OBAMA: We have not made final decisions, but my instinct is for us to focus on how do we make sure that moving forward we are doing the right thing. That doesn't mean that if somebody has blatantly broken the law, that they are above the law. But my orientation's going to be to move forward.
STEPHANOPOULOS: So, let me just press that one more time. You're not ruling out prosecution, but will you tell your Justice Department to investigate these cases and follow the evidence wherever it leads?
OBAMA: What I -- I think my general view when it comes to my attorney general is he is the people's lawyer. Eric Holder's been nominated. His job is to uphold the Constitution and look after the interests of the American people, not to be swayed by my day-to-day politics. So, ultimately, he's going to be making some calls, but my general belief is that when it comes to national security, what we have to focus on is getting things right in the future, as opposed looking at what we got wrong in the past. [my emphasis]
Obama's being cagey about this one. Pro-accountability people can take a phrase like Holder's job being "uphold the Constitution and look after the interests of the American people, not to be swayed by my day-to-day politics" as a sign that he's open to prosecutions, or recognizes that prosecutions are necessary under the law even though he might prefer not to do them.
Pro-crime and pro-let-bygones-be-bygones-for-Republican-lawbreakers listeners can take phrases like "my orientation's going to be to move forward" as supporting the pro-Republican-crime position.
It strikes me that Obama's comments there track very closely with the approach Cass Sunstein took last July at the Netroots Nation convention. See video at The Next President and the Law. The whole video is good, but it's over an hour and it doesn't seem to have the capability of jumping to a particular point forward in the video. Fortunately, there's a transcript, that unfortunately doesn't include most of John Dean's opening presentation. Very near the end, during the question portion this exchange takes place (my emphasis in bold):
[Sunstein:] I appreciate this, what you say. And there's only one sentence that I very clearly disagree with, and that is, "Republicans are evil." I don't agree with that. President Roosevelt, our greatest 20th Century President – [applause] – yay for that – referred to Republican leadership in harsh terms, but never called out Republicans. And I think that's good strategy.
Outrage is appropriate, but there's looking backward and looking forward, and we have to kind of do both at once. And what I worry about a little bit is that sometimes outrage is a great motivator of looking forward at the incredible opportunity we have. Let's be more excited about the next two years, even, than furious about the last eight, I think. [Applause.] But you're right, you ARE right that the excitement has to be informed by an appreciation.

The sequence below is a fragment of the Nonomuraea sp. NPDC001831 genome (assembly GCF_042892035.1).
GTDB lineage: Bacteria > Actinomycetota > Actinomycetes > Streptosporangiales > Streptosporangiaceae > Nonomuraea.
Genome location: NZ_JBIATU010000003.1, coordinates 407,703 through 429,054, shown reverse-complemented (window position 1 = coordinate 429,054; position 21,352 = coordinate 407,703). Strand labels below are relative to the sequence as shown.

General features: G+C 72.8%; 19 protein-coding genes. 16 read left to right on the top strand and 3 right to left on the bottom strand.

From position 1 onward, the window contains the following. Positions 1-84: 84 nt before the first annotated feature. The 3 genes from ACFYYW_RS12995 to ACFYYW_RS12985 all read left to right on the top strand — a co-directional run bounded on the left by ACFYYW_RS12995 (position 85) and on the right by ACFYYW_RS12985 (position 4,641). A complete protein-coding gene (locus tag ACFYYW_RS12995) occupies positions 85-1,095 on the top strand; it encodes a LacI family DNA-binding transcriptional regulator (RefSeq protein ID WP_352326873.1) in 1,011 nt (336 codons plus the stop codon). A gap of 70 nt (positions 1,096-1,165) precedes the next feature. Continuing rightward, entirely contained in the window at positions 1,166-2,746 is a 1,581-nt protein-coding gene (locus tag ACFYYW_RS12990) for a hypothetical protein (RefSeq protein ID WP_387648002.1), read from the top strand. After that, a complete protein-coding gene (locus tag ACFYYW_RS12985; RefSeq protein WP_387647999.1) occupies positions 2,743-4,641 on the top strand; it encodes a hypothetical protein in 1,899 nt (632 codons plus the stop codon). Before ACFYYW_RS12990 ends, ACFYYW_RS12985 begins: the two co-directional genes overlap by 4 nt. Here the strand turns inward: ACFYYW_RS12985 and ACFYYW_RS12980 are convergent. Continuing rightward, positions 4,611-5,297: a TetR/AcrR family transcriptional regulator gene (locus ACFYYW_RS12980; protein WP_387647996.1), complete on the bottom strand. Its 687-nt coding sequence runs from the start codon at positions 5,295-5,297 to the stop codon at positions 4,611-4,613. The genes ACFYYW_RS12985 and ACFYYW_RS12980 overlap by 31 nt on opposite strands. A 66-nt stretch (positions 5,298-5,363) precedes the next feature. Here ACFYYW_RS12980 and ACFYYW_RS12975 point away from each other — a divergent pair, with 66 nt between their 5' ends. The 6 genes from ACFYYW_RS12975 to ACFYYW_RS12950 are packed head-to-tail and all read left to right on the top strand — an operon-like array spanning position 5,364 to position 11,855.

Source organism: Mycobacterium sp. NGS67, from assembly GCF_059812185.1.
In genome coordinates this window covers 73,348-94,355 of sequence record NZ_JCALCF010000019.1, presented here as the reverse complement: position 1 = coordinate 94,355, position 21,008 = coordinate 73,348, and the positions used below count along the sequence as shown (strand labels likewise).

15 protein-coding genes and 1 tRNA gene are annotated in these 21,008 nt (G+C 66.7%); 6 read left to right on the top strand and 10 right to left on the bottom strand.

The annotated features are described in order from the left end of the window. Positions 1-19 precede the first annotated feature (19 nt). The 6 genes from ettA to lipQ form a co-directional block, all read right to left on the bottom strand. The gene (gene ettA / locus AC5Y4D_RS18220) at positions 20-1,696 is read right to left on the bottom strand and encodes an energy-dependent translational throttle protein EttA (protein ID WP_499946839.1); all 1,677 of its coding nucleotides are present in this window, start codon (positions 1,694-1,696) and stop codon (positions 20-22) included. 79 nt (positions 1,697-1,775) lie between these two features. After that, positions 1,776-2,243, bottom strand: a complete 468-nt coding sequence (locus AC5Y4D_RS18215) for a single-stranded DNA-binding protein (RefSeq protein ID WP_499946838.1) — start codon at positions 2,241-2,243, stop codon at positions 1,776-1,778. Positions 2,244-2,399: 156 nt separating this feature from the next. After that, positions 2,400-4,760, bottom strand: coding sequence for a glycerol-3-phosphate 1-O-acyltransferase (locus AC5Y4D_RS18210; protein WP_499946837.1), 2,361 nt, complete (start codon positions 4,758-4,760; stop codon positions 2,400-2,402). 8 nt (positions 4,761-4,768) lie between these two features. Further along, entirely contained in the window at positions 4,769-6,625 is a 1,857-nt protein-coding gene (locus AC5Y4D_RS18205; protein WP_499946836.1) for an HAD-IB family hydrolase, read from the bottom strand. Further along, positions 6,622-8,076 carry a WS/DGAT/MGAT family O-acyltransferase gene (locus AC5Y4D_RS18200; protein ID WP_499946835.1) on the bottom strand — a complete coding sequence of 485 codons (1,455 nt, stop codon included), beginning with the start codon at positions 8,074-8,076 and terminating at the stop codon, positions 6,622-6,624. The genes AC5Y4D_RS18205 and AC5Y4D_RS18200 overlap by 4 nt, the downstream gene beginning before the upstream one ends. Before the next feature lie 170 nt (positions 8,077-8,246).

I don't believe – just to clarify – that people who have violated the law should be happy and rich because they work for the government. Crimes are a different matter from the sorts of things I'm being cautious about – calling people out on. If there are crimes, federal crimes, then that can't be just blinked away.
Okay. Next question.
Male Audience Member
Not enough, gentleman. If Obama rejects the unitary executive power, that means for the next four years, probably the next eight, we're okay. But that doesn't do anything for when Jeb Bush comes. What we've seen with the Bush administration is that our constitutional protections are not sufficient. We need something much stronger to protect against this kind of criminal administration. [Applause.]
That session provides some very good background on some of the relevant legal issues and the larger issue of the transition from the Cheney era to a normal rule-of-law administration.
But even John Dean seemed somewhat reluctant to recommend prosecutions. He mentioned in his speech that's mostly omitted from the transcript about how Obama responded to a question on this during the campaign. He returned to it in the question period:
Adam Bonin: I have one question that I want to ask our panelists, and then we've got a microphone available for your questions as much as time permits, and I encourage you to line up behind it. And this is on something, Michael, that you address, and that I think a lot of people would like to get into, and that question is, how much energy should the next Department of Justice put into investigating and potentially prosecuting abuses by this administration?
Well, we certainly know that candidate Obama has said he would do this. He's hedged it; he's qualified it ... whether it's a determination of bad policy or blatant violations of law. It is a huge break in precedent that a candidate would say that he's not going to just give his predecessor a pass, which has been the norm, of course, where no one has BEEN investigated.
So the question is, how much energy and time should be devoted to this? Actually, I think there are other things that require more time, like plowing through OLC's secret memos that we don't know about, and so many of the foundations upon which ... And for the audience that doesn't know the impact of OLC, they really give the legal basis for the rest of the government as to how they can or cannot operate. And some of those are public; some of them are not. Similarly with executive orders. [my emphasis]